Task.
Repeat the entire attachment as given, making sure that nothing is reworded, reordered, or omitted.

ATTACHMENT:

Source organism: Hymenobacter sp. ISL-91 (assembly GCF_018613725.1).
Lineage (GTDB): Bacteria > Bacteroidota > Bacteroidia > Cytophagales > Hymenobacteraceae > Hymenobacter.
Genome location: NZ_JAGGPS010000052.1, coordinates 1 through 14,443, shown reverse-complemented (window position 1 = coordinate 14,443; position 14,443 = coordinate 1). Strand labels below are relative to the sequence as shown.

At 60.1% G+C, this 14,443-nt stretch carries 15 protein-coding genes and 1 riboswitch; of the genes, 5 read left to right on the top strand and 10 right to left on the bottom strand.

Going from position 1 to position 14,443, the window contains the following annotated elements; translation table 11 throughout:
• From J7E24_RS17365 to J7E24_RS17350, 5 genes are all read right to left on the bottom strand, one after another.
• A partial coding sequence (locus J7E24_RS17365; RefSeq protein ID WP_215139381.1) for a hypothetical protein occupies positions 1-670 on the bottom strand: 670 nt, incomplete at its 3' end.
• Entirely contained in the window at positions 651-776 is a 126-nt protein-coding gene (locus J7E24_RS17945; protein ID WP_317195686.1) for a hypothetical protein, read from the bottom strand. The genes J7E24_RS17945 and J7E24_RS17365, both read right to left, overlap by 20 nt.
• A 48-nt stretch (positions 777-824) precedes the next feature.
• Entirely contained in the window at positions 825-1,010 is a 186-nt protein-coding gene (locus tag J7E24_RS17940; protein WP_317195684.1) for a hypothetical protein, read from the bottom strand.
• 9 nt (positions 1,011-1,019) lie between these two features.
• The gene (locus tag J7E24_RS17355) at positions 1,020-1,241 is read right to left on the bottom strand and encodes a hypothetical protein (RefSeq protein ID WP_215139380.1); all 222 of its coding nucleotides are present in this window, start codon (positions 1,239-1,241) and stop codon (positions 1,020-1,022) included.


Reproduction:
Source organism: Hymenobacter sp. ISL-91 (assembly GCF_018613725.1).
Lineage (GTDB): Bacteria > Bacteroidota > Bacteroidia > Cytophagales > Hymenobacteraceae > Hymenobacter.
Genome location: NZ_JAGGPS010000052.1, coordinates 1 through 14,443, shown reverse-complemented (window position 1 = coordinate 14,443; position 14,443 = coordinate 1). Strand labels below are relative to the sequence as shown.

At 60.1% G+C, this 14,443-nt stretch carries 15 protein-coding genes and 1 riboswitch; of the genes, 5 read left to right on the top strand and 10 right to left on the bottom strand.

Going from position 1 to position 14,443, the window contains the following annotated elements; translation table 11 throughout:
• From J7E24_RS17365 to J7E24_RS17350, 5 genes are all read right to left on the bottom strand, one after another.
• A partial coding sequence (locus J7E24_RS17365; RefSeq protein ID WP_215139381.1) for a hypothetical protein occupies positions 1-670 on the bottom strand: 670 nt, incomplete at its 3' end.
• Entirely contained in the window at positions 651-776 is a 126-nt protein-coding gene (locus J7E24_RS17945; protein ID WP_317195686.1) for a hypothetical protein, read from the bottom strand. The genes J7E24_RS17945 and J7E24_RS17365, both read right to left, overlap by 20 nt.
• A 48-nt stretch (positions 777-824) precedes the next feature.
• Entirely contained in the window at positions 825-1,010 is a 186-nt protein-coding gene (locus tag J7E24_RS17940; protein WP_317195684.1) for a hypothetical protein, read from the bottom strand.
• 9 nt (positions 1,011-1,019) lie between these two features.
• The gene (locus tag J7E24_RS17355) at positions 1,020-1,241 is read right to left on the bottom strand and encodes a hypothetical protein (RefSeq protein ID WP_215139380.1); all 222 of its coding nucleotides are present in this window, start codon (positions 1,239-1,241) and stop codon (positions 1,020-1,022) included.